In this edition of the Learning Series, CanWaCH is excited to share the second part of our two-part series featuring the BornFyne Mobile Application project!
In the first session, we learned about using mobile applications and geographic information systems (GIS) to build partnerships in fragile settings. In this second session, we are taking a deeper dive of BornFyne’s technical elements, the team’s data journey and their approach to balancing programmatic and data strategies. We explore connections between mobile health (mHealth), geographic information systems (GIS), and local health databases. Tune into this informative conversation with BornFyne experts who discuss the health equity implications of Randomized Controlled Trials (RCTs), ethics and security of data in a conflict setting, and more.
“BornFyne” is a local branded name in Cameroon, meaning safe delivery. The BornFyne Mobile Application (App) allows expectant mothers to quickly access healthcare by communicating with providers directly in an urgent care situation through their web-based platform known as the prenatal management system. This enables the ongoing monitoring of high-risk pregnancies to establish continuity of care and features family planning messages tailored to suit the local context, needs and language.
Dr. Patrick Okwen of eBASE Africa explains how the BornFyne App has synergized with the District Health Information System (DHIS2) – the global platform used to collect routine health data by community health workers and providers. BornFyne works with the DHIS2 system to provide a comprehensive picture of patient data and local health outcomes.
BornFyne App facilitates capturing data on the ‘remoteness of services’ as it maps patient data with geospatial elements. The Service Availability & Readiness Assessment (SARA) tool (developed by the WHO, adapted for Cameroon) is powered by Magpi mapping. This combination enables the SARA tool to collect satellite GPS coordinates, and then maps the availability of and quality of services in the local area. Figure 1 details the precise locations and qualitative data responses from remote community members on their use of bed nets:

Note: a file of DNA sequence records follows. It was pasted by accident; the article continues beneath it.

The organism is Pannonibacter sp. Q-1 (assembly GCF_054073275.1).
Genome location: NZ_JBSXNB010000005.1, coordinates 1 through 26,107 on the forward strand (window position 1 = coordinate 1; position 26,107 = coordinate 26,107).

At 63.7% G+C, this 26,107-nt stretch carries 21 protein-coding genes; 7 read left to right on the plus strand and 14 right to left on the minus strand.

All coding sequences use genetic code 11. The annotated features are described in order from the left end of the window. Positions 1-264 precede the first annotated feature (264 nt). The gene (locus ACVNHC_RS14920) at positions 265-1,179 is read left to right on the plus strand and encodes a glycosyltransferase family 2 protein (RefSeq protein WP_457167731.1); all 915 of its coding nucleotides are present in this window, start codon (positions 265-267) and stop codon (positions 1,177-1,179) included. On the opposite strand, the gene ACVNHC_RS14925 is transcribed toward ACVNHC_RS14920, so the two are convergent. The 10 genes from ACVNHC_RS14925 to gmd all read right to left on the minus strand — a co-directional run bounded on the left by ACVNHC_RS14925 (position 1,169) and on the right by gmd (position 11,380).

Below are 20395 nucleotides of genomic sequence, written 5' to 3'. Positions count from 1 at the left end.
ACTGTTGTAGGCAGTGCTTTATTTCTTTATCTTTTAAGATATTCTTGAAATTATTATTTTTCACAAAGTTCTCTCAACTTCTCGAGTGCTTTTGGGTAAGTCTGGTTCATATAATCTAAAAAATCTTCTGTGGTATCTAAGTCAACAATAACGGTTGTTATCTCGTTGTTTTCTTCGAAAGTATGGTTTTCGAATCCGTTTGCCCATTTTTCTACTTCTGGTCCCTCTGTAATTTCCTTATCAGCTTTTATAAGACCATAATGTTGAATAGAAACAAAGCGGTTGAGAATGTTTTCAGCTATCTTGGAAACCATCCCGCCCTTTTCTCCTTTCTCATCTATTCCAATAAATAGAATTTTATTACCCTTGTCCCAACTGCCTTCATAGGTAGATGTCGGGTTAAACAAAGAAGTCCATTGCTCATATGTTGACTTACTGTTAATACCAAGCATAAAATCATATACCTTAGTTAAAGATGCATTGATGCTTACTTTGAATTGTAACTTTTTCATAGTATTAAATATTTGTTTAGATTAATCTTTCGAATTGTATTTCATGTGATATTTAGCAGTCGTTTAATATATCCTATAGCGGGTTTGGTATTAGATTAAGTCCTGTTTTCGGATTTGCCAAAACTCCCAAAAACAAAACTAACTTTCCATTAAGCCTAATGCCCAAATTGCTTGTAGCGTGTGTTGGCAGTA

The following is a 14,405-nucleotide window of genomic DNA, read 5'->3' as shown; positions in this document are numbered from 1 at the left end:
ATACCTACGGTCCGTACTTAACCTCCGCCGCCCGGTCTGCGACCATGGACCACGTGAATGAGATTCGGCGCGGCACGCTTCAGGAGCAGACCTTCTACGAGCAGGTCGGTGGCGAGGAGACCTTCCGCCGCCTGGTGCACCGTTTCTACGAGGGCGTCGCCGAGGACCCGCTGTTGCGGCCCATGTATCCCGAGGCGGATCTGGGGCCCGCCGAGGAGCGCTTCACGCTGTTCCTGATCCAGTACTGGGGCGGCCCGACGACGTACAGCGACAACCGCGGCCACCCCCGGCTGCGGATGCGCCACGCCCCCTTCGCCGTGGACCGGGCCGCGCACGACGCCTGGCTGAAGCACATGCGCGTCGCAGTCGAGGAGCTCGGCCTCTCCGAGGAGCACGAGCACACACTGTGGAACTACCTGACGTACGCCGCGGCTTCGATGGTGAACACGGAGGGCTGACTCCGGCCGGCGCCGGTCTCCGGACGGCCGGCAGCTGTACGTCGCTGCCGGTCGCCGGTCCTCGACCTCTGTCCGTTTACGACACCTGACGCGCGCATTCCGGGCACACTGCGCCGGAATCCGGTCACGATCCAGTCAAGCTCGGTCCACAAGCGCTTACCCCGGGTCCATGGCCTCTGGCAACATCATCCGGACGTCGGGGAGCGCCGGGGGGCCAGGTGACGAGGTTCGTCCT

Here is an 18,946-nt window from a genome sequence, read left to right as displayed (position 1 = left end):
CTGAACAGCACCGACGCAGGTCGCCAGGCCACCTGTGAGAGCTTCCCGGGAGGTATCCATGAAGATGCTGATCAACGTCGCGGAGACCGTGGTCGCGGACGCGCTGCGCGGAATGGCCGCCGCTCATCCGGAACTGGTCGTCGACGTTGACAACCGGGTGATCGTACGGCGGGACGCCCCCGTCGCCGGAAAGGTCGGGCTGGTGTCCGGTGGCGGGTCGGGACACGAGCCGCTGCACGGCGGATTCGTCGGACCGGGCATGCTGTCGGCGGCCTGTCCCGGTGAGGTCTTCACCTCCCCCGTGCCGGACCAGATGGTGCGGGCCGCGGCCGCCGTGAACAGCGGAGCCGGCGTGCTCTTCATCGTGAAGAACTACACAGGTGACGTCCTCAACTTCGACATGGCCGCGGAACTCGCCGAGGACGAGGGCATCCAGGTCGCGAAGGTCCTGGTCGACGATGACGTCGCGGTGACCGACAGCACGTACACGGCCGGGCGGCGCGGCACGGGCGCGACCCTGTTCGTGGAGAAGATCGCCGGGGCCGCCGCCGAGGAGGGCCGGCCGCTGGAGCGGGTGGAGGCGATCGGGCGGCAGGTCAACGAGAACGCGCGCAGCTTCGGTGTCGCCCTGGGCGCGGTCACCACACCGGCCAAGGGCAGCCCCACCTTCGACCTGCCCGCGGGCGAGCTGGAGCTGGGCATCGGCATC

“I was given a bed net but never told how to use it.” This MagPi geo-coordinate mapping tool identifies the community response and needs at the point of data collection. This enriches the data for decision-making and allows for targeted support.
“How can we [researchers and programmers] go into areas that are considered very poor and where everyone has the same needs and then differentiate who is most vulnerable and most in need of services?” – Miriam Nkangu
Watch as Miriam Nkangu explores how they are using a Randomized Controlled Trial (RCT), the most rigorous of assessments to evaluate the effectiveness of the BornFyne App. The question remains, how do you select who will, and who will not receive a health intervention, in this case a mobile phone and access to the BornFyne App? She outlines the health equity challenges of using an RCT model in a fragile, conflict setting where the disparity is felt at a deeper level. The team has responded with community-led strategies adapted to this context to support the uptake of the RCT design. The BornFyne Project is supported by Grand Challenges Canada, funded by Global Affairs Canada and implemented in Cameroon by the WHO Collaborating Centre for Knowledge Translation and Health Technology Assessment in Health Equity at the University of Ottawa in collaboration with Effective Basic Services (eBASE) Africa and the Ministry of Public Health at the Cameroon district level.
April 9, 2019